La Grange in Fayette County, Texas — The American South (West South Central)
The Drawing of the Black Beans
March 25, 1843
John L. Cash Thomas L. Jones Joseph N.M. Thompson James D. Cocke Patrick Maher James N. Torrey Robert Holmes Dunham James Masterson Ogden James Turnbull William Mosby Eastland Christopher Roberts Henry Whalen Edward E. Este William Rowan Martin Carroll Wing Robert H. Harris James L. Shepherd*
*James L. Shepherd was only wounded; he faked death and escaped that night. Three days later he was recognized in Saltillo
Erected by Texas Historical Commission.
Topics. This historical marker is listed in these topic lists: Cemeteries & Burial Sites • War, Mexican-American • War, Texas Independence. A significant historical date for this entry is February 11, 1843.
Location. 29° 53.339′ N, 96° 52.622′ W. Marker is in La Grange, Texas, in Fayette County. Marker can be reached from State Highway 92 Spur near State Highway 77. The marker is located on the western section of the grounds of Kreische Brewery & Monument Hill State Historic Sites. Touch for map. Marker is at or near this postal address: 414 TX-92 Spur, La Grange TX 78945, United States of America. Touch for directions.
Other nearby markers. At least 8 other markers are within one mile of this marker, measured as the crow flies. The Men of the Dawson Massacre (here, next to this marker); The Survivors of the Dawson Massacre (here, next to this marker); The Deaths of Dr. Richard Fox Brenham and Ewen Cameron (here, next to this marker); The Final Resting Place (a few steps from this marker); Kreische Complex (about 500 feet away, measured in a direct line); Monument Hill Tomb (about 500 feet away); The Faison House (approx. Ύ mile away); Fayette County Jail (approx. one mile away). Touch for a list and map of all markers in La Grange.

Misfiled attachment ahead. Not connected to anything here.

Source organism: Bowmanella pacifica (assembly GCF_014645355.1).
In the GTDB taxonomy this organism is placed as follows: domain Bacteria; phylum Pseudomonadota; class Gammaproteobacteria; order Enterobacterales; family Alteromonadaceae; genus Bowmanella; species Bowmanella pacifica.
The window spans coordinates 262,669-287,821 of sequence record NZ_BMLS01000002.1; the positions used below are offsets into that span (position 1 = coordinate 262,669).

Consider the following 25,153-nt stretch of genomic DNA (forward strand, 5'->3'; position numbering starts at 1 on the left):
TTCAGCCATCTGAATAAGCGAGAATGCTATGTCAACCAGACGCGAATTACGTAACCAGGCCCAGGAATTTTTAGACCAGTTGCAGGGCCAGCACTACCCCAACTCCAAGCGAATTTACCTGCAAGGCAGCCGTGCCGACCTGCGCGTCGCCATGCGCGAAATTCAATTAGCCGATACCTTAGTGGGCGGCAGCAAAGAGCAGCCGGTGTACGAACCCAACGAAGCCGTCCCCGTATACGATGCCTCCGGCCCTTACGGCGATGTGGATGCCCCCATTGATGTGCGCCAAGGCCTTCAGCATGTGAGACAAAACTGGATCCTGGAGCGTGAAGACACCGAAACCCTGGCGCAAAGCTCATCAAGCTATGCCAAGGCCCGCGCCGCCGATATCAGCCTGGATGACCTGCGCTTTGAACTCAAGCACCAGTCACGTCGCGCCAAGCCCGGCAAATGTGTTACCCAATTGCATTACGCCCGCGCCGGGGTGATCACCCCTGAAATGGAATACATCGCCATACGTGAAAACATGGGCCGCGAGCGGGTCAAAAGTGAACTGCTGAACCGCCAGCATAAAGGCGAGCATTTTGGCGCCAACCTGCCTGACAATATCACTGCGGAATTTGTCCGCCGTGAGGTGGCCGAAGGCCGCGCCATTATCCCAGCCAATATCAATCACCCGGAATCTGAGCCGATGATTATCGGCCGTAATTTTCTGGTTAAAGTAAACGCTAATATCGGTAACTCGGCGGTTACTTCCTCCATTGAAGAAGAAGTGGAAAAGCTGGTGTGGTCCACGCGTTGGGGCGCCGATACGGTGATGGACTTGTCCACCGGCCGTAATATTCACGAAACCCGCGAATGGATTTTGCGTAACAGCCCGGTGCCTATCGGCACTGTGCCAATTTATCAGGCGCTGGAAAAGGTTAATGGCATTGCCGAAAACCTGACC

Also see . . . Black Bean Episode
Observers of the drawing later described the dignity, the firmness, the light temper, and general courage of the men who drew the beans of death. Some left messages for their families with their companions; a few had time to write letters home. The doomed men were unshackled from their companions, placed in a separate courtyard, and shot at dusk on March 25, 1843. Source: The Handbook of Texas(Submitted on October 18, 2021, by James Hulse of Medina, Texas.)
Credits. This page was last revised on October 19, 2021. It was originally submitted on October 18, 2021, by James Hulse of Medina, Texas. This page has been viewed 448 times since then and 249 times this year. Photos: 1, 2, 3, 4. submitted on October 19, 2021, by James Hulse of Medina, Texas.